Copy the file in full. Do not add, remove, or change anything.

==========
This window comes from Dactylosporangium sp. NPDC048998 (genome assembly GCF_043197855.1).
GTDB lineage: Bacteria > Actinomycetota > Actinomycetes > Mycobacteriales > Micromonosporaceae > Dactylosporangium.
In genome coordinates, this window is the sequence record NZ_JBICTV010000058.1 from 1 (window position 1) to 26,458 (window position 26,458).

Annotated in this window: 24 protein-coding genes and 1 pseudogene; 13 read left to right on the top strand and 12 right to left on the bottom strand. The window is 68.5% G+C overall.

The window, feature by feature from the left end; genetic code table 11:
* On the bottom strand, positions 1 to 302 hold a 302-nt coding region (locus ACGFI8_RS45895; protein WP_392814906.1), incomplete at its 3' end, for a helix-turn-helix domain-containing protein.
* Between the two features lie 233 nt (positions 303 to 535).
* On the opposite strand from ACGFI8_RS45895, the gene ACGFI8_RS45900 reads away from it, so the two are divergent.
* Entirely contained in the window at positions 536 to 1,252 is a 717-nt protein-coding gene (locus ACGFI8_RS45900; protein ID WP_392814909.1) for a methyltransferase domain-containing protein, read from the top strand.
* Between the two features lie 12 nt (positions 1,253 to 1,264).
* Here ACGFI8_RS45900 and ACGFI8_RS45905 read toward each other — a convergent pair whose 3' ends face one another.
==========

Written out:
This window comes from Dactylosporangium sp. NPDC048998 (genome assembly GCF_043197855.1).
GTDB lineage: Bacteria > Actinomycetota > Actinomycetes > Mycobacteriales > Micromonosporaceae > Dactylosporangium.
In genome coordinates, this window is the sequence record NZ_JBICTV010000058.1 from 1 (window position 1) to 26,458 (window position 26,458).

Annotated in this window: 24 protein-coding genes and 1 pseudogene; 13 read left to right on the top strand and 12 right to left on the bottom strand. The window is 68.5% G+C overall.

The window, feature by feature from the left end; genetic code table 11:
* On the bottom strand, positions 1 to 302 hold a 302-nt coding region (locus ACGFI8_RS45895; protein WP_392814906.1), incomplete at its 3' end, for a helix-turn-helix domain-containing protein.
* Between the two features lie 233 nt (positions 303 to 535).
* On the opposite strand from ACGFI8_RS45895, the gene ACGFI8_RS45900 reads away from it, so the two are divergent.
* Entirely contained in the window at positions 536 to 1,252 is a 717-nt protein-coding gene (locus ACGFI8_RS45900; protein ID WP_392814909.1) for a methyltransferase domain-containing protein, read from the top strand.
* Between the two features lie 12 nt (positions 1,253 to 1,264).
* Here ACGFI8_RS45900 and ACGFI8_RS45905 read toward each other — a convergent pair whose 3' ends face one another.